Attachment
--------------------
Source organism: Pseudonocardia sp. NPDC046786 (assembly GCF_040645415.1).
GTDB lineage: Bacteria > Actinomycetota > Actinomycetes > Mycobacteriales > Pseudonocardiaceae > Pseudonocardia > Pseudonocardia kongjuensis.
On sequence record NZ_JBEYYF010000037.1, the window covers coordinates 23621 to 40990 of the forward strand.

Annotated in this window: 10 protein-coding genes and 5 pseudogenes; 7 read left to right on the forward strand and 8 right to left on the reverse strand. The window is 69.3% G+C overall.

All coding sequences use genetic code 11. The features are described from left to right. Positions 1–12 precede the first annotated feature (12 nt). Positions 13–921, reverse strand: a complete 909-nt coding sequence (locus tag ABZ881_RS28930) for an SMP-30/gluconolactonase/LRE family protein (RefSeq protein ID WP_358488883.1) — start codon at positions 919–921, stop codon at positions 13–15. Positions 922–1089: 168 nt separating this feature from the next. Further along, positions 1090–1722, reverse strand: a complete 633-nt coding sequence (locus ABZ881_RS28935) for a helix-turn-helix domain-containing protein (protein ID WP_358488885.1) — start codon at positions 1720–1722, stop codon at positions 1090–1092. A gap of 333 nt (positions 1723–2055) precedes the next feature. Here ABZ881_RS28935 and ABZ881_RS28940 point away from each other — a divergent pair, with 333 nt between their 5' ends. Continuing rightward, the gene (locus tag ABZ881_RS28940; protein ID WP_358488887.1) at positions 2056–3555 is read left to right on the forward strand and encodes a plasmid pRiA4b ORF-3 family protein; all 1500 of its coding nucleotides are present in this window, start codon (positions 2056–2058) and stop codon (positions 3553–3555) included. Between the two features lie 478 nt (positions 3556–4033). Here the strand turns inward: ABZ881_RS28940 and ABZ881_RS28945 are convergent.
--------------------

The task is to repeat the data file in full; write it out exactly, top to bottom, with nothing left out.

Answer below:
Source organism: Pseudonocardia sp. NPDC046786 (assembly GCF_040645415.1).
GTDB lineage: Bacteria > Actinomycetota > Actinomycetes > Mycobacteriales > Pseudonocardiaceae > Pseudonocardia > Pseudonocardia kongjuensis.
On sequence record NZ_JBEYYF010000037.1, the window covers coordinates 23621 to 40990 of the forward strand.

Annotated in this window: 10 protein-coding genes and 5 pseudogenes; 7 read left to right on the forward strand and 8 right to left on the reverse strand. The window is 69.3% G+C overall.

All coding sequences use genetic code 11. The features are described from left to right. Positions 1–12 precede the first annotated feature (12 nt). Positions 13–921, reverse strand: a complete 909-nt coding sequence (locus tag ABZ881_RS28930) for an SMP-30/gluconolactonase/LRE family protein (RefSeq protein ID WP_358488883.1) — start codon at positions 919–921, stop codon at positions 13–15. Positions 922–1089: 168 nt separating this feature from the next. Further along, positions 1090–1722, reverse strand: a complete 633-nt coding sequence (locus ABZ881_RS28935) for a helix-turn-helix domain-containing protein (protein ID WP_358488885.1) — start codon at positions 1720–1722, stop codon at positions 1090–1092. A gap of 333 nt (positions 1723–2055) precedes the next feature. Here ABZ881_RS28935 and ABZ881_RS28940 point away from each other — a divergent pair, with 333 nt between their 5' ends. Continuing rightward, the gene (locus tag ABZ881_RS28940; protein ID WP_358488887.1) at positions 2056–3555 is read left to right on the forward strand and encodes a plasmid pRiA4b ORF-3 family protein; all 1500 of its coding nucleotides are present in this window, start codon (positions 2056–2058) and stop codon (positions 3553–3555) included. Between the two features lie 478 nt (positions 3556–4033). Here the strand turns inward: ABZ881_RS28940 and ABZ881_RS28945 are convergent.